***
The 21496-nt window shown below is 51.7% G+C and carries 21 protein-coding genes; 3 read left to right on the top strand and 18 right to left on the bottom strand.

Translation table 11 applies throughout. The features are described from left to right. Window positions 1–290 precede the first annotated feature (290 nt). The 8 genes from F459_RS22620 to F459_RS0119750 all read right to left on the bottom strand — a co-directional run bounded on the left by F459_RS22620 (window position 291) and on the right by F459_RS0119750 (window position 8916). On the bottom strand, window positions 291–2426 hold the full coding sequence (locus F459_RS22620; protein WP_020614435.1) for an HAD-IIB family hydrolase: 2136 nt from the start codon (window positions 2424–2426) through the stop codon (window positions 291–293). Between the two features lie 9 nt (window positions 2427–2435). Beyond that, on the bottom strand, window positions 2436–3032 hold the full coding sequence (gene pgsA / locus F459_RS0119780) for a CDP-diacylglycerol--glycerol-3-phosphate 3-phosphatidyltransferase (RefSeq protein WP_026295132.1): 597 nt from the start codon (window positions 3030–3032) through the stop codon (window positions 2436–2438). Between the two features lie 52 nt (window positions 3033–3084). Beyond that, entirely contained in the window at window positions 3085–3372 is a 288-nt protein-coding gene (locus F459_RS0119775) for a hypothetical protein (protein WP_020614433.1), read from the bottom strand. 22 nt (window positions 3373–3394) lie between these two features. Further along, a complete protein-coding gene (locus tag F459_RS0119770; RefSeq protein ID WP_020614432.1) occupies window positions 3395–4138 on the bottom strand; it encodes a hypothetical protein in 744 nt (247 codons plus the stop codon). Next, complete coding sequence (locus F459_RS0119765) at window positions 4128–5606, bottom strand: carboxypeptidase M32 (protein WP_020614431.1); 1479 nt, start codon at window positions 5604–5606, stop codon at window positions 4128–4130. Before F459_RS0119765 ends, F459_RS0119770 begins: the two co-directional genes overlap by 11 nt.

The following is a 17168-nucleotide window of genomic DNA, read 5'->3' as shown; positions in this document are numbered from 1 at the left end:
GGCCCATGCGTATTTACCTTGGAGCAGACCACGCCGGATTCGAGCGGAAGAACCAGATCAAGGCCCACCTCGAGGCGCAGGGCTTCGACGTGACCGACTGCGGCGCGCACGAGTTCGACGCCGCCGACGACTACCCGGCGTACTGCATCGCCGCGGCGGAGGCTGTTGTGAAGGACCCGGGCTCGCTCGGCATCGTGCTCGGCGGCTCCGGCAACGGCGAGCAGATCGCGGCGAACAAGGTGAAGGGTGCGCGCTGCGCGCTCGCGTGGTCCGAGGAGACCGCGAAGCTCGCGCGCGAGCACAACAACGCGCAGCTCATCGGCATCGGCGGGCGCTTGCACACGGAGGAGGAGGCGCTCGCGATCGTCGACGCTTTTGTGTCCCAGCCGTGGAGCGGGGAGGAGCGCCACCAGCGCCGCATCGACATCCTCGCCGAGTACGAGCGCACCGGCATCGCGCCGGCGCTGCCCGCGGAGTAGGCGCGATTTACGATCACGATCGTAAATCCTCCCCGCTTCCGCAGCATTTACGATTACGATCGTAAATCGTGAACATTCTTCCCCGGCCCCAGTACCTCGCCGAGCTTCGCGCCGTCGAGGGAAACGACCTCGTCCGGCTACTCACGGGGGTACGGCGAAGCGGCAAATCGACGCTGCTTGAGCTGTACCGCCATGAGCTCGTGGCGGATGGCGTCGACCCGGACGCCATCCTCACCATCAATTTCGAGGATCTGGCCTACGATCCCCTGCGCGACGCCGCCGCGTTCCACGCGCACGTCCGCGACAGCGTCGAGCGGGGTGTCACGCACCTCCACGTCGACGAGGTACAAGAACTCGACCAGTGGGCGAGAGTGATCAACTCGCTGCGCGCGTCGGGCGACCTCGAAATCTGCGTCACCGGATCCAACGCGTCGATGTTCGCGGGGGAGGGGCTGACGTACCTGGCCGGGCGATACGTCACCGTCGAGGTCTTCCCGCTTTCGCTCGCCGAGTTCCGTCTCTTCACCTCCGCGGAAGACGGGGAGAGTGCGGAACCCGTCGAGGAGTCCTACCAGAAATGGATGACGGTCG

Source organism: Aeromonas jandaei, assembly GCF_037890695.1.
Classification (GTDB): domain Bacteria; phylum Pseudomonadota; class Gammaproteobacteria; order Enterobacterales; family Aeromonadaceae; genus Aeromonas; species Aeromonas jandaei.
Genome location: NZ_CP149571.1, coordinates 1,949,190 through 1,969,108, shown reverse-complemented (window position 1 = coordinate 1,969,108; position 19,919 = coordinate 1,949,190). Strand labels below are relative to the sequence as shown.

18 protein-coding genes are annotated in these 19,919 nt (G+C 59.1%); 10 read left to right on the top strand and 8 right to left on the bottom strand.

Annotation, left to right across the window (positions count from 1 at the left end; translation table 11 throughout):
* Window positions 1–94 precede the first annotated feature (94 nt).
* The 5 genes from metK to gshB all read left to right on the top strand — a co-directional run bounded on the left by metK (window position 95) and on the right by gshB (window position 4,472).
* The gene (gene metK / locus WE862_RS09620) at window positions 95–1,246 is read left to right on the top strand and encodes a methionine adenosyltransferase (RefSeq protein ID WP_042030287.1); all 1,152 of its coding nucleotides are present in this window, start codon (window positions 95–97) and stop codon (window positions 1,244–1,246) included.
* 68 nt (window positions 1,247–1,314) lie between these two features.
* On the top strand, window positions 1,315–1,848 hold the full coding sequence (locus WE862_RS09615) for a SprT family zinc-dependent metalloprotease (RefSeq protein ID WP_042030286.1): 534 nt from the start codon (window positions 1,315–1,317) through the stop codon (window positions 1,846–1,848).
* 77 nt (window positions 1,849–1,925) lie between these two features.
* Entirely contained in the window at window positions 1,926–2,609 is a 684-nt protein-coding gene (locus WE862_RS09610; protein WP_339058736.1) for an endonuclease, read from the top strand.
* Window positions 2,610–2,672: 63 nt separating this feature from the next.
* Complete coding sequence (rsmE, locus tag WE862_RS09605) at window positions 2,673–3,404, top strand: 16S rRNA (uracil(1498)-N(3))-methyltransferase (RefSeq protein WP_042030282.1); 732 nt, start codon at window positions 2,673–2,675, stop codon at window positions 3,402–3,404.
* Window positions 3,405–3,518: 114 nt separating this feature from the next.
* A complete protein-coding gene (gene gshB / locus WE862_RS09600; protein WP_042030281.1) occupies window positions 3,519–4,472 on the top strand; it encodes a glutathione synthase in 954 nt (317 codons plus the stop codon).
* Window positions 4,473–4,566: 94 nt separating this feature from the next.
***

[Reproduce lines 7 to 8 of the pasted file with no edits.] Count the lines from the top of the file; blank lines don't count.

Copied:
Genome location: NZ_CP149571.1, coordinates 1,949,190 through 1,969,108, shown reverse-complemented (window position 1 = coordinate 1,969,108; position 19,919 = coordinate 1,949,190). Strand labels below are relative to the sequence as shown.

18 protein-coding genes are annotated in these 19,919 nt (G+C 59.1%); 10 read left to right on the top strand and 8 right to left on the bottom strand.